Format

Send to

Choose Destination
Child Dev. 2010 May-Jun;81(3):972-87. doi: 10.1111/j.1467-8624.2010.01446.x.

Family socioeconomic status and consistent environmental stimulation in early childhood.

Author information

1
Department of Sociology and Population ResearchCenter, University of Texas at Austin, 1 University Station A1700, Austin, TX 78712-1088, USA. crosnoe@austin.utexas.edu

Abstract

The transition into school occurs at the intersection of multiple environmental settings. This study applied growth curve modeling to a sample of 1,364 American children, followed from birth through age 6, who had been categorized by their exposure to cognitive stimulation at home and in preschool child care and 1st-grade classrooms. Of special interest was the unique and combined contribution to early learning of these 3 settings. Net of socioeconomic selection into different settings, children had higher math achievement when they were consistently stimulated in all 3, and they had higher reading achievement when consistently stimulated at home and in child care. The observed benefits of consistent environmental stimulation tended to be more pronounced for low-income children.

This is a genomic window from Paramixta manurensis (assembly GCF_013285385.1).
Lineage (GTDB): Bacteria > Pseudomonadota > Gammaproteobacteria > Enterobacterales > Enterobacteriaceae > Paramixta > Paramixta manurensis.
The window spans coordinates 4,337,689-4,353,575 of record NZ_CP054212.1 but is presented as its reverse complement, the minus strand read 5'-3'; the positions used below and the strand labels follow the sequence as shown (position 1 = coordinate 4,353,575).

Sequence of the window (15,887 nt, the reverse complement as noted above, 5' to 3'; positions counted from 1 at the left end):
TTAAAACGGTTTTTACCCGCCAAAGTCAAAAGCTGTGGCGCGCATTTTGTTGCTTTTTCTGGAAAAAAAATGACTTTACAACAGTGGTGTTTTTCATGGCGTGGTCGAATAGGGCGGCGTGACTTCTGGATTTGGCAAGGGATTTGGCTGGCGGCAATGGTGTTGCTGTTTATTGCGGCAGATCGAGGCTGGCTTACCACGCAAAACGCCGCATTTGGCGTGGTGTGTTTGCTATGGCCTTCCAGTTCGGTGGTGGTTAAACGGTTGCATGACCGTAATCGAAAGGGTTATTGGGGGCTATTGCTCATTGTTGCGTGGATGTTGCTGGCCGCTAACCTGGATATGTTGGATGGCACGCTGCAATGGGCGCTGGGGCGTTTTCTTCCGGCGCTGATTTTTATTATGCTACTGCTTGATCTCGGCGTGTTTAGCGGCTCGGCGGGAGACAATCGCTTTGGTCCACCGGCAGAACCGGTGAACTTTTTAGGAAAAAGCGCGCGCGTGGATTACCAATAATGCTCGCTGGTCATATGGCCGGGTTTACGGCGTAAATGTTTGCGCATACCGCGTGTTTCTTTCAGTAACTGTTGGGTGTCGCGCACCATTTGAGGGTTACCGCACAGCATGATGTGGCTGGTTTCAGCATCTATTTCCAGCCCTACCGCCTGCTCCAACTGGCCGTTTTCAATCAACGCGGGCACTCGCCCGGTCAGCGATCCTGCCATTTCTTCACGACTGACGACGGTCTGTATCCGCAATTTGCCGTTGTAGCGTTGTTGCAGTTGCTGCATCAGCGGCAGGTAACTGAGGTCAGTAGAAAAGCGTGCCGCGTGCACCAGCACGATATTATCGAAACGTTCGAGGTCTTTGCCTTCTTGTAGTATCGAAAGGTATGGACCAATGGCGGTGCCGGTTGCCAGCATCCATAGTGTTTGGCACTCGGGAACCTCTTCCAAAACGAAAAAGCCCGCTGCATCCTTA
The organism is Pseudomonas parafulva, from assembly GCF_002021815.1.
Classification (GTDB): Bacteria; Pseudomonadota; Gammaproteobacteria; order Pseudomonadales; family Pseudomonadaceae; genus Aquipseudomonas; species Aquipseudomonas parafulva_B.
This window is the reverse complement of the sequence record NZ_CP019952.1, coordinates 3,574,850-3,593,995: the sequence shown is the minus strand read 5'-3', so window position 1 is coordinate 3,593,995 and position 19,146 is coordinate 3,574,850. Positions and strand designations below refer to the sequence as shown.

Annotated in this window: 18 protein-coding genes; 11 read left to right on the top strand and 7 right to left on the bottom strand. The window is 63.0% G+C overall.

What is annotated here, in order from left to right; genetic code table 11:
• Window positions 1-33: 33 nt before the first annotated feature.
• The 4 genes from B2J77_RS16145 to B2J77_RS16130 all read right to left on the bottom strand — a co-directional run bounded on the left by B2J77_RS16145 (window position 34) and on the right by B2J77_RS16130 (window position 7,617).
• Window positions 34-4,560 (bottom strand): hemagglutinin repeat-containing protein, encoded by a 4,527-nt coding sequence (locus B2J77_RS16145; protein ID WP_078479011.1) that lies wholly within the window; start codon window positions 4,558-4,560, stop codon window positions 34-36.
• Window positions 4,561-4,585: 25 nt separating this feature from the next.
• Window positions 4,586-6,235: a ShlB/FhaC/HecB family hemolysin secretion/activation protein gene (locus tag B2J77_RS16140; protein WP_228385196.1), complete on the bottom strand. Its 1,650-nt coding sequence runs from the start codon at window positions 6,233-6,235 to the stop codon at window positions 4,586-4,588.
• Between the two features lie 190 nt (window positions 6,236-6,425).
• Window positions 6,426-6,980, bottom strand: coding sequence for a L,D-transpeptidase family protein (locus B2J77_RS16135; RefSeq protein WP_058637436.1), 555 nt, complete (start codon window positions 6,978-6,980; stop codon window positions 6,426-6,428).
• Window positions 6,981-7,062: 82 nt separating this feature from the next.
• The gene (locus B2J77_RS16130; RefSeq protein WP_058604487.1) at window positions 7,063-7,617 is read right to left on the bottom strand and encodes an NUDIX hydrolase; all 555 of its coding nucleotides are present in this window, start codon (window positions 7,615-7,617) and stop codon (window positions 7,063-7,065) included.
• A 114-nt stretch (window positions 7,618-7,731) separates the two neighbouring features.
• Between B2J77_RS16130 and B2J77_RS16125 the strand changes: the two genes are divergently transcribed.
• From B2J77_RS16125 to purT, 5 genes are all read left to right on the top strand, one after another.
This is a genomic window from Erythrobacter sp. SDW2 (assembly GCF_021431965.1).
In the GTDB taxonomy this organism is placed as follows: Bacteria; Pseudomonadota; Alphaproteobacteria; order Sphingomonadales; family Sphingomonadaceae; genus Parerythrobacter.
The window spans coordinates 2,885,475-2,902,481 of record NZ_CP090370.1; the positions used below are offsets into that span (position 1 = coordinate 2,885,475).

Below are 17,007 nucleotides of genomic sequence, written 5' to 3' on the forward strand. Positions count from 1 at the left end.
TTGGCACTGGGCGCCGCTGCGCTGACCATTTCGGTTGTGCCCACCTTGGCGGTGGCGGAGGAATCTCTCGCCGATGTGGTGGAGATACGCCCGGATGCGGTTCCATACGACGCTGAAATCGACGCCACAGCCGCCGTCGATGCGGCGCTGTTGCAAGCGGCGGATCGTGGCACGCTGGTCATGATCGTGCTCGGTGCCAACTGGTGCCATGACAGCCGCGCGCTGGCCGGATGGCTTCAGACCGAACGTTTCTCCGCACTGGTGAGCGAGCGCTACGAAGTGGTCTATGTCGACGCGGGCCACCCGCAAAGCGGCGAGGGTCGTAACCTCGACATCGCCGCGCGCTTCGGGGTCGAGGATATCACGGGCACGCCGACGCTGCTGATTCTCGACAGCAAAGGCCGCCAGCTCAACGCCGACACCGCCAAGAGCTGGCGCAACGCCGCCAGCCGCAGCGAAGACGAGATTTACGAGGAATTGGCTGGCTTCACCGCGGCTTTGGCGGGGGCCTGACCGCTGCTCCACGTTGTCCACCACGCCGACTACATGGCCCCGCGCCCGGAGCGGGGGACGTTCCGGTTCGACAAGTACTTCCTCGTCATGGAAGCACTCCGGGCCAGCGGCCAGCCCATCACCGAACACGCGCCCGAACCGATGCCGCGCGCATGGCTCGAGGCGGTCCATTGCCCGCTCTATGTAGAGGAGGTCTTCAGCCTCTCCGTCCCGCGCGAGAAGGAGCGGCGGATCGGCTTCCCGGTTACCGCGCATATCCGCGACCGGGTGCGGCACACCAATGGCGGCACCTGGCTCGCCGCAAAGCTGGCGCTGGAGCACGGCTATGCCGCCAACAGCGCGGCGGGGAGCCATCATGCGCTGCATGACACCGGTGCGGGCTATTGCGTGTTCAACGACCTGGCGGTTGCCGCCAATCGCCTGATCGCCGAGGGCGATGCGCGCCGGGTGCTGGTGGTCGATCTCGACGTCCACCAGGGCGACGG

PMID:
20573117
PMCID:
PMC2892811
DOI:
10.1111/j.1467-8624.2010.01446.x
[Indexed for MEDLINE]
Free PMC Article

Supplemental Content

Full text links

Icon for Wiley Icon for PubMed Central
Loading ...
Support Center